Background: Opium addiction is associated with multiple physical, psychological, and social problems. The
aim of this study was to compare the risk of morbidity and mortality in opium-addicted and non-addicted
trauma patients admitted to the intensive care units (ICUs) of trauma center of Kerman Province, Iran.
Methods: In this cohort study, a total of 200 addict and non-addicted patients who were admitted due to
trauma in ICUs of Shahid Bahonar Hospital in Kerman during 9 months of 2018 were included. Patients were
compared in terms of mortality, incidence of pressure ulcers, incidence of organ failure, duration of mechanical
ventilation, and duration of hospitalization. Data were analysed using Fisher's exact test and independent
t-test at P < 0.05.
Findings: Out of 197 examined patients, 161 (81.7%) individuals were men and 36 (18.3%) were women.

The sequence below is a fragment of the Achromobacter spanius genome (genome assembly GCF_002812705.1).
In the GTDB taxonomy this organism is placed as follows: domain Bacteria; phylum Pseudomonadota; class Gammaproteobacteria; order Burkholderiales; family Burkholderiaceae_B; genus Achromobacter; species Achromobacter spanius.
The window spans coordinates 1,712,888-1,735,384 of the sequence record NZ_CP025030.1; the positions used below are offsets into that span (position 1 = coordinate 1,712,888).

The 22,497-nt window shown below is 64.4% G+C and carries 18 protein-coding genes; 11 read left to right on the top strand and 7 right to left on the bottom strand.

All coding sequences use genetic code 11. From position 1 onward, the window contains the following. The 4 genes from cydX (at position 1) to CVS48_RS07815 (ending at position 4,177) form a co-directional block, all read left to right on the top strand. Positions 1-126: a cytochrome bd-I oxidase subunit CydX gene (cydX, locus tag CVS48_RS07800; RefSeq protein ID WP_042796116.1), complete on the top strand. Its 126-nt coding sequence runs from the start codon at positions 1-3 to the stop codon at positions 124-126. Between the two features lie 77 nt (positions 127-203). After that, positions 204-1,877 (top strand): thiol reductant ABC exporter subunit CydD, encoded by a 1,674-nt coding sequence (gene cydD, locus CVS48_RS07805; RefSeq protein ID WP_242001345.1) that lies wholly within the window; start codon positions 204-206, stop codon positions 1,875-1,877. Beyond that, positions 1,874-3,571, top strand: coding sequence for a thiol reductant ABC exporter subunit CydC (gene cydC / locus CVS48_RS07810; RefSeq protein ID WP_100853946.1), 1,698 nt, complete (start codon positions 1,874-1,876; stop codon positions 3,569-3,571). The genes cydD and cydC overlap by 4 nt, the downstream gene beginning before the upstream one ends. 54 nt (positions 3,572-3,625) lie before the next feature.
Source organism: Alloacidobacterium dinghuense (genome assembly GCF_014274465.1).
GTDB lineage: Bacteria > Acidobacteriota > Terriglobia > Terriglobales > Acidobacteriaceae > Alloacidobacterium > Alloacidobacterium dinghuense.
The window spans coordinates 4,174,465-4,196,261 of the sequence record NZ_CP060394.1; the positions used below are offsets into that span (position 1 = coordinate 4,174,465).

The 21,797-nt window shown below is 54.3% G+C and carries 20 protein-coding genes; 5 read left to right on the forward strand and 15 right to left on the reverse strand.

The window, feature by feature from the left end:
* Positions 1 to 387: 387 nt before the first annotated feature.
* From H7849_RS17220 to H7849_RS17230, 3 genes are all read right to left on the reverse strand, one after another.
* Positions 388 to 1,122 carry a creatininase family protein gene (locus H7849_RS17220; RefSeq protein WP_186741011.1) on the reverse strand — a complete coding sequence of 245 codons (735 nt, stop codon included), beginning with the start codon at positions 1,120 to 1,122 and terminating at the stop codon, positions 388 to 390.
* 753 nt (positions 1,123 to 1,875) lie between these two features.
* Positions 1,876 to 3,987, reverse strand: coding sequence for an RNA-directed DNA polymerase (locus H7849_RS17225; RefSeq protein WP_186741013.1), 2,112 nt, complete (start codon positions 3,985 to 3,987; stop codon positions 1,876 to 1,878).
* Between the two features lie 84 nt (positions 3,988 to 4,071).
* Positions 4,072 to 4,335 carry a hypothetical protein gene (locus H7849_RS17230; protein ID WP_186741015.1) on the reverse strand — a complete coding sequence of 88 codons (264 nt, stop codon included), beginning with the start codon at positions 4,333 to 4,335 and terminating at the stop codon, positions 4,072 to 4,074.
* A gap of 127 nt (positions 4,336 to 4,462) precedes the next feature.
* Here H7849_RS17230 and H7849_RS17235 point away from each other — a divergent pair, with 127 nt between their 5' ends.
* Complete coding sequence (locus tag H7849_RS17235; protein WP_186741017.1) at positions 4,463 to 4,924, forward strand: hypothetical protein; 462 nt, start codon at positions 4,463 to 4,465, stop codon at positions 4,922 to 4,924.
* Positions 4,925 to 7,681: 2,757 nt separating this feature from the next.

Moreover, 98 (49.7%) patients had a history of opium abuse, while 99 (50.2%) patients had no history of opium
addiction. The addicted and non-addicted groups had no significant differences in terms of age
(P = 0.650) and gender (P = 0.580). In addicted patients, mortality, duration of mechanical ventilation
(P = 0.027), the incidence of pressure ulcer, and organ failure were significantly higher (P < 0.001), but mean
ICU stay and hospitalization time was the same in both groups.
Conclusion: The results of this study indicated higher mortality and morbidity in opium-addicted patients
admitted to ICU than non-addicted ones. This suggests that various systems of the body are affected by opium
and, in certain circumstances such as severe diseases, this will cause problems for patients. Therefore, experts
should pay attention to complications and side effects of addiction in the management of critical patients with
a history of opium abuse.